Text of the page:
Since I finished the above a letter has come to Congress from General Washington enclosing one to him from Sir Guy Carleton announcing his commission in conjunction with Admiral Digby to treat of peace with this Country, and requesting a passport for his Secretary Mr. Morgan to bring a similar letter of compliment to Congress. The request will certainly be refused and General Washington probably directed to receive and forward any despatches which may be properly addressed to Congress.8

A public audience was yesterday given to the Minister of France, in which he formally announced the birth of the Dauphin. It was deemed politic at this crisis to display every proper evidence of affectionate attachment to our Ally. The Minister was accordingly received with Military honors and the audience concluded with the discharge of cannon and a feu de joi of small arms. A public entertainment followed and fireworks (at night-left out) closed the scene.9

The answer reported by the Committee on Mr Dana’s letter (animadverted on his precipitancy and/left out) gave him a cautionary instruction. It afterwards went to the Secretary of foreign affairs and thence I suppose in his dress to Petersburgh.10 Mr. Jones will give you more satisfactory information on this as also with respect to the answer of Mr. Jay’s letter.11

Your surmises relative to a revival of paper currency alarms me. It is impossible that any evil can render such an alternative eligible. It will revive the hopes of the Enemy [,] increase the internal debility of the State, and awaken the clamours of all ranks throughout the United States against her. Much more to Virginia’s honor would it be to rescind the taxes, altho’ the consequence of that can but be of a most serious nature.12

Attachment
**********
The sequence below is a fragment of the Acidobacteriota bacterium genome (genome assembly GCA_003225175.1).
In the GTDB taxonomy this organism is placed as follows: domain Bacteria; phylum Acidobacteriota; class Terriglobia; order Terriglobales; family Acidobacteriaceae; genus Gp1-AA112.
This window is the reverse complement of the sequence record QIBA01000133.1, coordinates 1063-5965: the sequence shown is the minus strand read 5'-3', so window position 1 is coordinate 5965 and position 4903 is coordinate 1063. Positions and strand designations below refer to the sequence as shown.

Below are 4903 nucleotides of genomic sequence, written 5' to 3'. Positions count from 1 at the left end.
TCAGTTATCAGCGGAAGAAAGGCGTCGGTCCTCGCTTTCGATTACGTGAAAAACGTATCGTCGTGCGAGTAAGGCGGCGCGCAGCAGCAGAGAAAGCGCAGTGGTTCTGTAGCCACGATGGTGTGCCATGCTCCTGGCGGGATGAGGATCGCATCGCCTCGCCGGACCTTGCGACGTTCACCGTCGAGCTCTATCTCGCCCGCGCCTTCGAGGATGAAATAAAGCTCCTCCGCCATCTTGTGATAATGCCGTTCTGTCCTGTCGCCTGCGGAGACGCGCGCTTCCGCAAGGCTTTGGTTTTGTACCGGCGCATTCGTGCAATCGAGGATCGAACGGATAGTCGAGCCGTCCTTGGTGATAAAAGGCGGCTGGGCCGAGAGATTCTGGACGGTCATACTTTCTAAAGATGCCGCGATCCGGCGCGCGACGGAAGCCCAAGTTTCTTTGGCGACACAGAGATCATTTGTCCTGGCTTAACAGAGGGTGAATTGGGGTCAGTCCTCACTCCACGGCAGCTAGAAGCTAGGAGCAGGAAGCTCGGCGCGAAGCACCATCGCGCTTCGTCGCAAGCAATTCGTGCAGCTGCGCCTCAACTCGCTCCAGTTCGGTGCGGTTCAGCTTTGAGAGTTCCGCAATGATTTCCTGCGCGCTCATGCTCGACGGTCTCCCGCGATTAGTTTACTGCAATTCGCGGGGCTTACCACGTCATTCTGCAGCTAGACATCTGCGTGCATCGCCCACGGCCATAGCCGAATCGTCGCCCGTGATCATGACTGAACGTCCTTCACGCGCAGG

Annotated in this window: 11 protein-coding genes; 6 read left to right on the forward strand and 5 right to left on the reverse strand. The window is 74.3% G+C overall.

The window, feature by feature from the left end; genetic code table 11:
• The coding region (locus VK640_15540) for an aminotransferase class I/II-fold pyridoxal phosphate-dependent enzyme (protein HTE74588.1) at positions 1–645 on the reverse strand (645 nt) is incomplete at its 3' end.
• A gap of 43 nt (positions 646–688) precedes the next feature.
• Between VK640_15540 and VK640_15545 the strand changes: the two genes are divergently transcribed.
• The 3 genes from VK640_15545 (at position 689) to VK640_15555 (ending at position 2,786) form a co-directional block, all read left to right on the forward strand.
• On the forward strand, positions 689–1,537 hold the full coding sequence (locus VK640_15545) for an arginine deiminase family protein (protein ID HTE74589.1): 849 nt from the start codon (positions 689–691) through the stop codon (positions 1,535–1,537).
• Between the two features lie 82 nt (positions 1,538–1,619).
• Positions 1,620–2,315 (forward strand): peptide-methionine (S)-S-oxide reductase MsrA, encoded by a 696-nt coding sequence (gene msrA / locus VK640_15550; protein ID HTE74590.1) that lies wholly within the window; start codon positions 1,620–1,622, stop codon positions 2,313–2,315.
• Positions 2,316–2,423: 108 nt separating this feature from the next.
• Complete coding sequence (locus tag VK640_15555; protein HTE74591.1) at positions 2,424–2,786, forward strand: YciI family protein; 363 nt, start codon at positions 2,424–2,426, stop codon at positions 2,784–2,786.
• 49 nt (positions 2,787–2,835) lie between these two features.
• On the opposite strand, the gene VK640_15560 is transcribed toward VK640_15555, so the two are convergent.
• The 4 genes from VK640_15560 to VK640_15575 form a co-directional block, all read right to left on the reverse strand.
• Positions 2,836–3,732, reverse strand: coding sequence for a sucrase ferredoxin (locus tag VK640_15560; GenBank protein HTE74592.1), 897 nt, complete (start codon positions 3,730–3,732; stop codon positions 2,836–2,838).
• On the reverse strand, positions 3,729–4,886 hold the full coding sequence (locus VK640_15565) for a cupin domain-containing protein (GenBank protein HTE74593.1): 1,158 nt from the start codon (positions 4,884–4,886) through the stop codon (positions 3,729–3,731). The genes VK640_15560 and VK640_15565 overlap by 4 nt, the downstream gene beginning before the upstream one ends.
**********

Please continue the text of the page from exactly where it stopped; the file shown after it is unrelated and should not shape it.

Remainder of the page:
1The italicized words here and in the fourth paragraph are lightly underlined in the transcript. For the news brought by the “Ceres,” which had sailed from Great Britain on 11 April, see Virginia Delegates to Harrison, 7 May, and n. 4; and 14 May 1782, and n. 17. The facts upon which JM comments in this paragraph appeared in the Pennsylvania Packet of 11 May 1782.

2Assuming that either JM or the copyist had erred, Henry D. Gilpin rephrased this sentence after “dissolution” to read, “of the former and organization of the latter” (Madison, Papers [Gilpin ed.] description begins Henry D. Gilpin, ed., The Papers of James Madison (3 vols.; Washington, 1840). description ends , I, 127).

Lord North’s opponents were able to unite only in forcing his resignation on 20 March. One week later King George III reluctantly consented to have the Marquis of Rockingham head a new ministry. Among the chief members of the Rockingham cabinet, the Earl of Shelburne and Charles James Fox disagreed on issues of foreign policy and on the concessions which should be granted to the United States at the outset of peace negotiations. Moreover, prominent leaders who failed to gain high position after helping to unseat Lord North quickly joined former opponents to resist measures recommended by his successor (Cambridge Modern History description begins A. W. Ward, G. W. Prothero, Stanley Leathes, eds., Cambridge Modern History (13 vols.; Cambridge, England, 1902–12). description ends , VI, 457–60; JM to Pendleton, 23 April, n. 5; Virginia Delegates to Harrison, 14 May 1782, and nn. 17 and 18).